By Kelly Medinger
Brook Lane Health Services uses health care grant to construct a new hospital wing for children
When a single mother whose six-year-old son was in need of inpatient mental health services in Hagerstown and there was no bed available at Brook Lane, the child and his mother were taken by ambulance to the next nearest in-patient facility, 75 miles away. Once the child was admitted there, the mother had to find affordable transportation back to Hagerstown, and then negotiate trips back and forth to Baltimore to be with her child, all while keeping her job.
Kids Need Room Campaign
Located in Hagerstown, Maryland, Brook Lane offers a continuum of mental health services for children, adolescents, and adults. It is the only inpatient psychiatric facility for children and adolescents in the Western Maryland region.
In 2013, Brook Lane turned away 732 children and adolescents because all of their beds were full. A child who is turned away must remain in the emergency room until a bed is available, travel an hour or more to the nearest alternative facility, or return home without treatment.
To help kids get the specialized care they need and better serve families in the region, Brook Lane launched the Kids Need Room campaign. The campaign’s cornerstone was the construction of a new hospital wing with 14 single occupancy rooms for children. Brook Lane raised just over $2 million for the project, including a capital grant from the Knott Foundation.
More Room to Help People
When the new hospital wing opened in 2015, the number of beds available at Brook Lane increased from 43 to 57. Twenty-five staff were added to accommodate the growth in patient census and facility upkeep. This extra capacity allows them to care for 400 to 500 more children and adolescents each year, greatly reducing those who must be turned away.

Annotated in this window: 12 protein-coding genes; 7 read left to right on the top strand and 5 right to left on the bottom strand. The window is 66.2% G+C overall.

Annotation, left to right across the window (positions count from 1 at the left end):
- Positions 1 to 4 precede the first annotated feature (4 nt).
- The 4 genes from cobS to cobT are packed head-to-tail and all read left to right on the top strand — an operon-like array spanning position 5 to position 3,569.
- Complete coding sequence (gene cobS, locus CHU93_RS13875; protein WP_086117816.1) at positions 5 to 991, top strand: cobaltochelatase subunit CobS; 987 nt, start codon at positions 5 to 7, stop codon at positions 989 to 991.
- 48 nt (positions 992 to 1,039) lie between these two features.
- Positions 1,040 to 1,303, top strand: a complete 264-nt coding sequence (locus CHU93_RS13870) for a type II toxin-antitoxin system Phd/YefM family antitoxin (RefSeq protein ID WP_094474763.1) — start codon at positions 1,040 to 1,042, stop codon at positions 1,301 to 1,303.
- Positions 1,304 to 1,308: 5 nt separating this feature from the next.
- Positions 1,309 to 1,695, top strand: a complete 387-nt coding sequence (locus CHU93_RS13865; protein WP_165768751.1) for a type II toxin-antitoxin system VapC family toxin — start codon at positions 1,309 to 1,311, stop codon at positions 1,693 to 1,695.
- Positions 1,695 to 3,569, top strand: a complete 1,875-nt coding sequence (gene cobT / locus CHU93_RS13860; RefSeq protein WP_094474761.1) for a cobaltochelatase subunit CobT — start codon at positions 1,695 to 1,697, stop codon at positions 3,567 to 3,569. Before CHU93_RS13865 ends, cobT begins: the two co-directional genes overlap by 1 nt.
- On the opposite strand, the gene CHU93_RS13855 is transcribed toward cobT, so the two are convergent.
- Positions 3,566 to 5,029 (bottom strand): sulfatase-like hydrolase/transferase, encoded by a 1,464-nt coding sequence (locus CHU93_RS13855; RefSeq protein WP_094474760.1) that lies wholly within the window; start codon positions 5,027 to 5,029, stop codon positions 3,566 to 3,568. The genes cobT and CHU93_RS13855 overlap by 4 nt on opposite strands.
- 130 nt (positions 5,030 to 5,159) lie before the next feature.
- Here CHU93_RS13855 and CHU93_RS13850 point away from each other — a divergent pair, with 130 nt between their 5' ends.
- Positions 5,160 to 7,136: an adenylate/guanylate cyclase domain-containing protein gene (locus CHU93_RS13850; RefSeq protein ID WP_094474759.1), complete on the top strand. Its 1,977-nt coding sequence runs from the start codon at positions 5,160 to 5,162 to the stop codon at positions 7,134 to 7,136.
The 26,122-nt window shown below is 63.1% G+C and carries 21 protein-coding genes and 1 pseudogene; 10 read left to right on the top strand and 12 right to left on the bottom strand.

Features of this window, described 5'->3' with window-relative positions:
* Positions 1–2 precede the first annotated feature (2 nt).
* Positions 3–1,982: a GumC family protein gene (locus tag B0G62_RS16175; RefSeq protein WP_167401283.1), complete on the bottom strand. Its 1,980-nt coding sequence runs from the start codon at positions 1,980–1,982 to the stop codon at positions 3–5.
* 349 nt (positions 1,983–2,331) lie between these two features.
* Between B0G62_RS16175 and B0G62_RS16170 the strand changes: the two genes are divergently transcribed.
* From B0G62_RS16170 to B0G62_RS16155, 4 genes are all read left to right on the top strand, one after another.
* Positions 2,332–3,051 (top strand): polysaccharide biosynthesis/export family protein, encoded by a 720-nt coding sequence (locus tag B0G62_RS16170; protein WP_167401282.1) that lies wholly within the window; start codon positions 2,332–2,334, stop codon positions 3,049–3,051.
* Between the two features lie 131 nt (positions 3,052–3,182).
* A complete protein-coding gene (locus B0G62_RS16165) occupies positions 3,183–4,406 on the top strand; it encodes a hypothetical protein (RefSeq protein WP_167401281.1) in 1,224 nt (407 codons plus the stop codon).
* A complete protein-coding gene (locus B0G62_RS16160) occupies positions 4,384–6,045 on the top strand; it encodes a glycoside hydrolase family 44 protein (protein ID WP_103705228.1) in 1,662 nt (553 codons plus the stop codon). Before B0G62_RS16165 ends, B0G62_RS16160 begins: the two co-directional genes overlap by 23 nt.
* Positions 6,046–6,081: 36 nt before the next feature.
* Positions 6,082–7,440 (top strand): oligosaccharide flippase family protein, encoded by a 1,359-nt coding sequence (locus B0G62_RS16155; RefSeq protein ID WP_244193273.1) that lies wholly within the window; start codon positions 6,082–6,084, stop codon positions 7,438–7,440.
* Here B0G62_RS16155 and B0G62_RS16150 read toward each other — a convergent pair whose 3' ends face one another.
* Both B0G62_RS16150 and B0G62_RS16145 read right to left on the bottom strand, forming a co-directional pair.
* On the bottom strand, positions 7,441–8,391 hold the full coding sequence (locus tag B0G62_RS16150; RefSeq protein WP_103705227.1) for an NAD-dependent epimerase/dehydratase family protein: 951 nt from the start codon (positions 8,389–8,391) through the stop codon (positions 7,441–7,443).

Intakes at Brook Lane are done 24 hours a day, 7 days a week, where patients receive crisis stabilization in a safe and therapeutic environment. Kids most often come directly from the emergency room at a hospital with diagnoses of bipolar disorder or major depression, and they stay an average of six to eight days before being released with a treatment plan.
Saving Lives One Room at a Time
Over the past 65 years, Brook Lane has provided education and treatment to improve patients’ emotional and behavioral well-being. “We’re saving lives. We’re making lives better for people who are dealing with mental illness, whether it’s a coping skills issue, a behavioral issue, or a chemical imbalance,” says Kay Hoffman, Director of Development.
“When they find out where I work, people often joke by saying, ‘Save me a room!’” says Hoffman. “I always respond, ‘Do you know how lucky you are that we even have a room?” Indeed, the mother from Hagerstown whose son ended up in Baltimore is a fitting depiction of how Brook Lane can make a difference, one room at a time.